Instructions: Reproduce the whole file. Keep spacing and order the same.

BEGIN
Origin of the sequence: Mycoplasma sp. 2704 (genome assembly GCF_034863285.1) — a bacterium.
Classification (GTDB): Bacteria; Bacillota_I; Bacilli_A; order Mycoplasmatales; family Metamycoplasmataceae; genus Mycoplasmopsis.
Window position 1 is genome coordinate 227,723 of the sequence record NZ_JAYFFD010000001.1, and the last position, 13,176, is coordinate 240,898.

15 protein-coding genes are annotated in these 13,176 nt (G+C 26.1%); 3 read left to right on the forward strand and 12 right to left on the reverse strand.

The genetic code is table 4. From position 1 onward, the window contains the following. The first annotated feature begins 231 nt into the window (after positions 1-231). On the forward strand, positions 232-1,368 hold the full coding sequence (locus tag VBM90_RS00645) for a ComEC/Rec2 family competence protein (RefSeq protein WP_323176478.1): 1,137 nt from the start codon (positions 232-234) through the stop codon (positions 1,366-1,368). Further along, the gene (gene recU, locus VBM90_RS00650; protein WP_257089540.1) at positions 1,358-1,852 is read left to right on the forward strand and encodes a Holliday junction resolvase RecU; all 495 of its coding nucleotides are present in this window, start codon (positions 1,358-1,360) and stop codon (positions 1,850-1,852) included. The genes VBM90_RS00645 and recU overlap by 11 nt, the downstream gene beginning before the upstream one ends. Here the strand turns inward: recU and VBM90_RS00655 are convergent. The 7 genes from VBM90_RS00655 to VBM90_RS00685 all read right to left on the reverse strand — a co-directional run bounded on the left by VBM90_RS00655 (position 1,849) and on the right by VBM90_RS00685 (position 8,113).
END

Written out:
Origin of the sequence: Mycoplasma sp. 2704 (genome assembly GCF_034863285.1) — a bacterium.
Classification (GTDB): Bacteria; Bacillota_I; Bacilli_A; order Mycoplasmatales; family Metamycoplasmataceae; genus Mycoplasmopsis.
Window position 1 is genome coordinate 227,723 of the sequence record NZ_JAYFFD010000001.1, and the last position, 13,176, is coordinate 240,898.

15 protein-coding genes are annotated in these 13,176 nt (G+C 26.1%); 3 read left to right on the forward strand and 12 right to left on the reverse strand.

The genetic code is table 4. From position 1 onward, the window contains the following. The first annotated feature begins 231 nt into the window (after positions 1-231). On the forward strand, positions 232-1,368 hold the full coding sequence (locus tag VBM90_RS00645) for a ComEC/Rec2 family competence protein (RefSeq protein WP_323176478.1): 1,137 nt from the start codon (positions 232-234) through the stop codon (positions 1,366-1,368). Further along, the gene (gene recU, locus VBM90_RS00650; protein WP_257089540.1) at positions 1,358-1,852 is read left to right on the forward strand and encodes a Holliday junction resolvase RecU; all 495 of its coding nucleotides are present in this window, start codon (positions 1,358-1,360) and stop codon (positions 1,850-1,852) included. The genes VBM90_RS00645 and recU overlap by 11 nt, the downstream gene beginning before the upstream one ends. Here the strand turns inward: recU and VBM90_RS00655 are convergent. The 7 genes from VBM90_RS00655 to VBM90_RS00685 all read right to left on the reverse strand — a co-directional run bounded on the left by VBM90_RS00655 (position 1,849) and on the right by VBM90_RS00685 (position 8,113).